Saturday, October 12, 2013
The De-evolution of Race
This new and emerging way of thinking was in contrast to the old way of viewing human variation. "In terms of differences, racially the American Anthropological Association statement on "Race" (1998) indicates that there is more variation within racial groups than between them. Actually, and based on deoxyribonucleic acid (DNA) evidence, about 94% of physical variation lies within so-called racial groups... Furthermore it posits that "race" in the United States was a social mechanism invented during the 18th century to categorize populations of people for economic advancement"( Scales, 2008. p137). With this we see the formation and motive behind the shift from benign classification to destructive categorization.
Racism in its current form is the product of the needs for the continuation of slavery, which ultimately centered on gradual economic incentives. It started out and continued to remain damaging to human progress globally. Because of its corrosive nature it has the potential to affect the minds of those low on the hierarchical plane, and it can be viewed as destructive by its results. The results were fruitless because it stunted the growth many individuals in the past. Those on the top economically speaking, benefited because of revenues produced and social divisions spread rampant. With this divided society different groups are at odds with each other based on perceived inherent differences, which ultimately served to strengthen those on the top financially. It is very important that it is understood how the idea of race transformed from observable variations to sub species categorization. "From the 19th century on, races have been seen in science as subdivisions of the human species that differ from one another phenotypically, on the basis of ancestral geographic origins, or that differ in the frequency of certain genes"(Audrey & Brian Smedley, 2005. p19). Racial variations was seen as a geographical marker more than anything else and did not highlight inferiority in any way.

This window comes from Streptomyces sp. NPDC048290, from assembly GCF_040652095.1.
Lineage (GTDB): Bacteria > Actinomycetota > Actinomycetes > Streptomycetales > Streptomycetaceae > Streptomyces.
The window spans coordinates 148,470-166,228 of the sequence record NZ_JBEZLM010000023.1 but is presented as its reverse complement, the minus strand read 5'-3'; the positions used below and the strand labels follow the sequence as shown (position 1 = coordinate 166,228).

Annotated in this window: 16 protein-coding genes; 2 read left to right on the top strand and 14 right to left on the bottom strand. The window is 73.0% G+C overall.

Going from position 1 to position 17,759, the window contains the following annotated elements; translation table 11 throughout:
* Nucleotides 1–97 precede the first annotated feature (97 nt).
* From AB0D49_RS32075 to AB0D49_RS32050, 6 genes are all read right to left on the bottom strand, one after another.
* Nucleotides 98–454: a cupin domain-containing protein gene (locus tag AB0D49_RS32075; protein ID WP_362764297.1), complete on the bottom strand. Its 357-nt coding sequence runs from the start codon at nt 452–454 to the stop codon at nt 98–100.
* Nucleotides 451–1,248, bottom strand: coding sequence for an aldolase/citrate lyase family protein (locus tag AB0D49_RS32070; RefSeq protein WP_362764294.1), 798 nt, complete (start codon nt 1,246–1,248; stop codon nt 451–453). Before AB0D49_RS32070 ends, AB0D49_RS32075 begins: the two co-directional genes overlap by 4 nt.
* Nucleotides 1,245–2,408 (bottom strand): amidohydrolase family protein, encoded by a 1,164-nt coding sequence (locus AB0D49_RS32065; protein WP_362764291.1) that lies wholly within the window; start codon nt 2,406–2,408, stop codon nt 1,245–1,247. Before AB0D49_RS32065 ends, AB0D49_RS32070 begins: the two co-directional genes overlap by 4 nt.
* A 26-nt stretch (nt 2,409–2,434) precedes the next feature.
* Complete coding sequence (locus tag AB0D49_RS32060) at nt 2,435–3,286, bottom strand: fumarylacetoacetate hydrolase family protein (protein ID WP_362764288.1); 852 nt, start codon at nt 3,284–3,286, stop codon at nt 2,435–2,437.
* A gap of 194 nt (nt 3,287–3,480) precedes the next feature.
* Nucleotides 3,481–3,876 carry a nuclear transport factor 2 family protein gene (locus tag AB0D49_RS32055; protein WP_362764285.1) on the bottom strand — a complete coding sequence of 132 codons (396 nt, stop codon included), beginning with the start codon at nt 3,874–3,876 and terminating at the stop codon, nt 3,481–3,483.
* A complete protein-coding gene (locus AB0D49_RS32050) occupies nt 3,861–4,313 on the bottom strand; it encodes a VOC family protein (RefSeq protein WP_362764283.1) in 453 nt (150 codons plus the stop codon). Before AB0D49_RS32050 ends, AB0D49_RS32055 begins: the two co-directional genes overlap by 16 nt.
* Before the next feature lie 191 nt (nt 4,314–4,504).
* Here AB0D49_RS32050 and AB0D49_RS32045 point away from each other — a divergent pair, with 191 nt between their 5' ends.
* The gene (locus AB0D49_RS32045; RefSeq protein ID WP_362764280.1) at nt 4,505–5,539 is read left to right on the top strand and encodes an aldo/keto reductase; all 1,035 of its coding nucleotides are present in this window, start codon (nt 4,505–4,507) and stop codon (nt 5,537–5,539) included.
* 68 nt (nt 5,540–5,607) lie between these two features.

Although racism was redefined from its harmless origins, it took on a life of its own depending on the region it was practiced in. South Carolina in particular was a state in which racism was practiced differently. There were slaveholders who were physically abusive and then there were those that were paternalistic. Paternalistic in the sense, that even grown male or female was treated as if they were children. There was a slaveholder by the name Charles Manigault who fell on the paternalistic side of treatment towards enslaved Africans. "Implicit in the Manigault's attitude toward their slaves was the recognition that blacks were human. By acknowledging that their slaves were people, the Manigaults were conforming to a dominant, nineteenth century trend among American masters- a trend away from considering African-Americans as savages and toward viewing them as permanently immature but decidedly human beings. In earlier, harsher times, [Black slaves] had been seen as luckless, unfortunate barbarians. Now they were to be treated as children, expected never to grow up" (Young, 1993. p676). This notion of racial superiority and inferiority manifested itself in many ways throughout the world. It was not just the violence that enslaved Africans were faced with. It was also the demeaning perspective of seeing Africans as children in adult bodies, based solely on the principle of African inferiority.
Scales M. Alice. Defining The Situation: Race and Gender. Negro Educational Review. Fall 2008, vol59. Issue 3/4, p137.
Audrey & Brian D. Smedley. Race as Biology is Fiction, Racism as a social problem is real; Anthropological and Historical perspective on the Social Construction of Race. American Psychologist Article. Jan 2005, Vol 60 Issue 1 P137.
Young R. Jeffrey. Ideology and Death on a Savannah River Race Plantation, 1833-1867: Paternalism amidst "a good supply of Disease and Pain". Nov 1993, vol59. p676.